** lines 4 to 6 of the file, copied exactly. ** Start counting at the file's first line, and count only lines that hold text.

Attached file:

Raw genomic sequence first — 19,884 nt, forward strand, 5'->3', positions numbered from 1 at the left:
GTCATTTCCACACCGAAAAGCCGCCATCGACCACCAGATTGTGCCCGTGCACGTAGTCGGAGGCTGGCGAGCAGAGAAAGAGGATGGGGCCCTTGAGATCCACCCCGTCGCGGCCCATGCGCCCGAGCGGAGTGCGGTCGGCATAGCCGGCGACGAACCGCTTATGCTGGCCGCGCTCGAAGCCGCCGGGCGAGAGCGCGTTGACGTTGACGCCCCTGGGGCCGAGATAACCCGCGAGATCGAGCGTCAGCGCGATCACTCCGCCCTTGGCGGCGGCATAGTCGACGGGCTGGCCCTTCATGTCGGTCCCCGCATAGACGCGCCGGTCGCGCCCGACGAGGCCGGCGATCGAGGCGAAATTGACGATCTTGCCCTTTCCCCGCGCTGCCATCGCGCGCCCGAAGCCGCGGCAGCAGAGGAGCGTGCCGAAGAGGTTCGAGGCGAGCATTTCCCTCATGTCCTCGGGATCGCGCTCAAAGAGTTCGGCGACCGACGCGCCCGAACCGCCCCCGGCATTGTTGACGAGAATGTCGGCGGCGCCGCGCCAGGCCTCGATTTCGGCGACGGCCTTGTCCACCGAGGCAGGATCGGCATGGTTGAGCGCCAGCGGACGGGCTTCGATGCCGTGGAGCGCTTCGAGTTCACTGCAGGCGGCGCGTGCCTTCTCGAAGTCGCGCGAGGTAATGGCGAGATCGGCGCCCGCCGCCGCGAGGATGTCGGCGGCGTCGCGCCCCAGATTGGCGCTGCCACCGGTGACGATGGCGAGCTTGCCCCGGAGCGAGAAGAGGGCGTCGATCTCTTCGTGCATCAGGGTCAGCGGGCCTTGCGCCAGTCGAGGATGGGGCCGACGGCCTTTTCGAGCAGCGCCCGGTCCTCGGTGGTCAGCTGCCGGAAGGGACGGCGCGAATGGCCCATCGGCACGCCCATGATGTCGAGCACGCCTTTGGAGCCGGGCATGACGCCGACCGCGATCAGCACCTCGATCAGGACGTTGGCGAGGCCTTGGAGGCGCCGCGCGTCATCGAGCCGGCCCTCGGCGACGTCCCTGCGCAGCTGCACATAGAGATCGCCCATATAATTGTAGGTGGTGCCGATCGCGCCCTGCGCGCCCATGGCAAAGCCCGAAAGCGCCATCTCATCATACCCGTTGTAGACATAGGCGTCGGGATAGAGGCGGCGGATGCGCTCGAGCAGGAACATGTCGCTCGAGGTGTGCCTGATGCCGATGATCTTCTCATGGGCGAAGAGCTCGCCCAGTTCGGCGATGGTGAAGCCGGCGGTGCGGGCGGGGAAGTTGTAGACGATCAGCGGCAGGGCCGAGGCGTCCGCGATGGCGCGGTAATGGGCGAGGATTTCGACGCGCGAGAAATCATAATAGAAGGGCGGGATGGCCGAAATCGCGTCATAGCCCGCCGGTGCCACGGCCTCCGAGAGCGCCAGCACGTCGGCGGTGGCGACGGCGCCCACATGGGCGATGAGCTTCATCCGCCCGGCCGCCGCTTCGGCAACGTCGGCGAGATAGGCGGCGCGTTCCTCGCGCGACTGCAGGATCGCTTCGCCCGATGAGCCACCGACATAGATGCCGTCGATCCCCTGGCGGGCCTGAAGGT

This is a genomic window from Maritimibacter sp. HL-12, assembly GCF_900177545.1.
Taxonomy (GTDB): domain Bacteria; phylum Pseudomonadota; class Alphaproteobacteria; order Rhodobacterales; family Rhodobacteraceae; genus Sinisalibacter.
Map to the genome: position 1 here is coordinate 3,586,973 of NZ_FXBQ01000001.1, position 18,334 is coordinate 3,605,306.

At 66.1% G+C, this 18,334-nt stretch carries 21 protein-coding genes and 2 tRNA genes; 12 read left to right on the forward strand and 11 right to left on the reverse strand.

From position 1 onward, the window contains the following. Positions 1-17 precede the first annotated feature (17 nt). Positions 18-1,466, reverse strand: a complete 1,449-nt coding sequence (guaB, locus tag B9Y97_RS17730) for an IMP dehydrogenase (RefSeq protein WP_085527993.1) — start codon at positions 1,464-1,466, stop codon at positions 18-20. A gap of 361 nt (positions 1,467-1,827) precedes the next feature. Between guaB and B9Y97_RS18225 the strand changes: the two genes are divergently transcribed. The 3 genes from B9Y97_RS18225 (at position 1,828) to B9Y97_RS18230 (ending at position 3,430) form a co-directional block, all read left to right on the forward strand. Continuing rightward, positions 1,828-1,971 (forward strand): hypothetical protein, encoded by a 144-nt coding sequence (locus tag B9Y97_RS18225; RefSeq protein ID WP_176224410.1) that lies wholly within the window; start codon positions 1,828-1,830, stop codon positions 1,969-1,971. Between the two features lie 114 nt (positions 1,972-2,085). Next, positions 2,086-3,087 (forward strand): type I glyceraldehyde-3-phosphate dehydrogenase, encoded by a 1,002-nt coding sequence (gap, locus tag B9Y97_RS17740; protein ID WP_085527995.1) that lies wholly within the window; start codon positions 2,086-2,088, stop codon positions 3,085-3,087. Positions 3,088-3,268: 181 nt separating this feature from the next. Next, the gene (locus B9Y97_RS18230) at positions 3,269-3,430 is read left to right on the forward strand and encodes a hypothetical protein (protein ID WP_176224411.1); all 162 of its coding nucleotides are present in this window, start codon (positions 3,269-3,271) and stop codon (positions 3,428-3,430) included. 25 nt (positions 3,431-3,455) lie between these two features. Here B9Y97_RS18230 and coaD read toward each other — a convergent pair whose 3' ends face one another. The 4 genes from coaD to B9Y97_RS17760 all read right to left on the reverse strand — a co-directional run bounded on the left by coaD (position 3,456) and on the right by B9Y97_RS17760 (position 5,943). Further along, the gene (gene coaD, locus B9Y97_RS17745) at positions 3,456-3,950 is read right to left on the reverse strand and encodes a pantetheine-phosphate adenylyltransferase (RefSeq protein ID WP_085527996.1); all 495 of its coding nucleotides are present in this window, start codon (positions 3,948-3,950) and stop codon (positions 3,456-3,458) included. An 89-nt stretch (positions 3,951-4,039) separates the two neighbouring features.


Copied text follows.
Taxonomy (GTDB): domain Bacteria; phylum Pseudomonadota; class Alphaproteobacteria; order Rhodobacterales; family Rhodobacteraceae; genus Sinisalibacter.
Map to the genome: position 1 here is coordinate 3,586,973 of NZ_FXBQ01000001.1, position 18,334 is coordinate 3,605,306.

At 66.1% G+C, this 18,334-nt stretch carries 21 protein-coding genes and 2 tRNA genes; 12 read left to right on the forward strand and 11 right to left on the reverse strand.